Presenting the history of classical music from the late 19th to the 21st century, starting with what to admire in the music of Brahms and Wagner, Moseri serves as a scholarly guide with an easy to understand and very readable account. It explains the specific elements of Wagner’s “Total Art” as well as the context in which Stravinsky created it. The Sacred du Printemps (1913) and Schoenberg’s leading atonal composition. Mosseri wants to insult the story in which he has to choose between Brahms and Wagner or Stravinsky and Schoenberg and show respect for each other’s work.
With special attention to the detrimental effects of the dictatorial regimes of Hitler, Mussolini, and Stalin, and the equally pressing effects of the Cold War, Moser has described in successive chapters how the Flood of the 20th century destroyed classical music. He also notes the rise of so-called avant-garde music, a kind of counter-argument, which Mosseri sees as more popular with critics, educators and thinkers than ticket-buyers. Collectively, these political and cultural movements are the main actors in what Mosseri calls the “war on music.”
Mauceri says that in the late 19th and early 20th centuries, opera and symphonic music were among the most popular forms of entertainment. Greatly composed by Mozart, Puccini, Verdi, Handel and Wagner – this tradition was adopted by World War I and ended around 1924, but is still performed around the world today. After that period, the rise of the Nazi party led to the banning of many of the major musicians of the time, as their music was considered “degenerate” or they were Jewish (mostly both). Many Jewish musicians fled Europe, ending up in Hollywood, where they continued to write symphonic or orchestral music, creating scores for the film. At the same time, the music that critics, musicians, and orchestra directors considered new and suitable for commission and performance were atonal, minimalist, or electronic music – according to Moserie, none of them proved popular.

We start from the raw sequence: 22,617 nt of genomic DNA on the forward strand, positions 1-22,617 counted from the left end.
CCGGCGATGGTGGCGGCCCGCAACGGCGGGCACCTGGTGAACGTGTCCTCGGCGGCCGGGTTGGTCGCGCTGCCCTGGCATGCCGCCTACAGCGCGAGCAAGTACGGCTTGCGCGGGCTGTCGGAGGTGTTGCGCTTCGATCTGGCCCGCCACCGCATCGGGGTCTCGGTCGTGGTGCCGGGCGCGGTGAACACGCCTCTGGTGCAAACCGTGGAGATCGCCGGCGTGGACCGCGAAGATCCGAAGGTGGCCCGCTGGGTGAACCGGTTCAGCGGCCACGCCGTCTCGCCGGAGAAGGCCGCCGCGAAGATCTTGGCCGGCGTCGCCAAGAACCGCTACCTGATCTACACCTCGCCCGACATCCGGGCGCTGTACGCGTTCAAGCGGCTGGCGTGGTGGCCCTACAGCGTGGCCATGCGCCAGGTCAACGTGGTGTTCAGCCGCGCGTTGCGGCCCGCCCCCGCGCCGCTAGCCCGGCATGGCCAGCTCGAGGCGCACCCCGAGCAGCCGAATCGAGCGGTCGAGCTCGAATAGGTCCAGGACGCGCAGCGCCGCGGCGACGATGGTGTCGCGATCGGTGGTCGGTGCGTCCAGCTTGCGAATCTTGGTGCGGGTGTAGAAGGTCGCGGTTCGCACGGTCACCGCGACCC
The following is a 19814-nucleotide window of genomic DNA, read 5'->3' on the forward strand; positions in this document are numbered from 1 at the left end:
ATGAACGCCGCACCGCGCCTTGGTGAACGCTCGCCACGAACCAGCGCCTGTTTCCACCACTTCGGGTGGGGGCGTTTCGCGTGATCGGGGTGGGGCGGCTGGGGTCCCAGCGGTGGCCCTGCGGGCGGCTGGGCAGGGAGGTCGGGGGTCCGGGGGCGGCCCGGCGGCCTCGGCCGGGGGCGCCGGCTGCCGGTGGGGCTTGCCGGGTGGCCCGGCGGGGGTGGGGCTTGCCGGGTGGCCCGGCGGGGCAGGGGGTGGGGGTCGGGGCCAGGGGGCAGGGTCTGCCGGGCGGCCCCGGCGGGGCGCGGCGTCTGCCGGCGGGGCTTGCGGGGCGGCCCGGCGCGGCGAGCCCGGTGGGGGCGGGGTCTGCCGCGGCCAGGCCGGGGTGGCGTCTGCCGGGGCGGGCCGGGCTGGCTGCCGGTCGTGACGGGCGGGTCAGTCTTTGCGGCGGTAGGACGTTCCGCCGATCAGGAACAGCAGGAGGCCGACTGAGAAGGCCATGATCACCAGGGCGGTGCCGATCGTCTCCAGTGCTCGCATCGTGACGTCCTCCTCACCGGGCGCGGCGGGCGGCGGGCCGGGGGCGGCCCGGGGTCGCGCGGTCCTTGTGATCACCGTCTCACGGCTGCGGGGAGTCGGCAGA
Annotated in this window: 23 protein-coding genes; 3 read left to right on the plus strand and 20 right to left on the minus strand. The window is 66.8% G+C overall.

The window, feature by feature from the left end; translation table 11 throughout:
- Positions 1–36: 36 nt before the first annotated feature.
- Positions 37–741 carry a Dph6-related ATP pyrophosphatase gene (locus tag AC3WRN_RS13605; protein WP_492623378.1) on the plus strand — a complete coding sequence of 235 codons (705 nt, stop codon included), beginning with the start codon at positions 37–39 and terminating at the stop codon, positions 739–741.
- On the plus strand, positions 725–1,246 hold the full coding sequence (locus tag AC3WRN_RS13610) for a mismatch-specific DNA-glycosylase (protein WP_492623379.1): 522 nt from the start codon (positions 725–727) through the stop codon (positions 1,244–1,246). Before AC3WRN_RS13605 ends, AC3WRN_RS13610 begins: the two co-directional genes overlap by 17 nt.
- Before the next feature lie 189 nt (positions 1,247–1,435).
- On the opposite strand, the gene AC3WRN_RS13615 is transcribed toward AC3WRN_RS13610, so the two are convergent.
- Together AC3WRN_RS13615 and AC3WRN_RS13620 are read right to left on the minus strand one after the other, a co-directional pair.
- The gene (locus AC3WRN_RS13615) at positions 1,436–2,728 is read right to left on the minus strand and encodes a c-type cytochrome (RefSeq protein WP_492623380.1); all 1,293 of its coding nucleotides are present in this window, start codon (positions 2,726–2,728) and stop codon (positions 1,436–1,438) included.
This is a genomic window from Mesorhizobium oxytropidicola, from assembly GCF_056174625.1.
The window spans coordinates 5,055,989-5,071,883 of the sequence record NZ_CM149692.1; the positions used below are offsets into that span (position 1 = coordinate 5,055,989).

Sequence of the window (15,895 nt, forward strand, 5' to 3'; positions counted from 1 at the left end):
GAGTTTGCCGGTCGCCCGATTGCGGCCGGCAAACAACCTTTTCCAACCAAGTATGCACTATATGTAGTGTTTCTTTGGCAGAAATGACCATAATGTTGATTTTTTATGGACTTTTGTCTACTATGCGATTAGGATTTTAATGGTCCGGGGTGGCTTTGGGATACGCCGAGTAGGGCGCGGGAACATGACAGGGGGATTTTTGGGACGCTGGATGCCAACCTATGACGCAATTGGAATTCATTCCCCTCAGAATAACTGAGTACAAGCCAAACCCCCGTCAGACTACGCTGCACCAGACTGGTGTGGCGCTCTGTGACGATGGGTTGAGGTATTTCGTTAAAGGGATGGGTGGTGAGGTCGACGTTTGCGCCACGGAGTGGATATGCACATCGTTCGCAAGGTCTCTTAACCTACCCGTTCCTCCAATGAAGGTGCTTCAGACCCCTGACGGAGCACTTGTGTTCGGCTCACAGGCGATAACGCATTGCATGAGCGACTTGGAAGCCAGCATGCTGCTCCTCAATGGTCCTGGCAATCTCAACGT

It’s hard to name a great opera or symphony by a composer of the 20th century, Mosseri asked, how is that? Why were there so many great musicians in Austria, Germany and Italy in the 19th century and no one since? The answer? While the Nazi and Fascist regimes diminished talent, they remained in those regimes and tarnished the working musicians. In the same way, musicians living in the Soviet Union were obliged to create socialist-realistic works that were accepted by the authorities but not by the wider world. Meanwhile, artists banned by the Nazis continued to make music, but those who went to Hollywood and wrote for films were removed for sale, and when they continued to create orchestral symphony, they were considered old-fashioned. In contrast, Wagner’s music, adopted by Hitler, was saved from exile by the efforts of his daughter, who had fled the Nazis.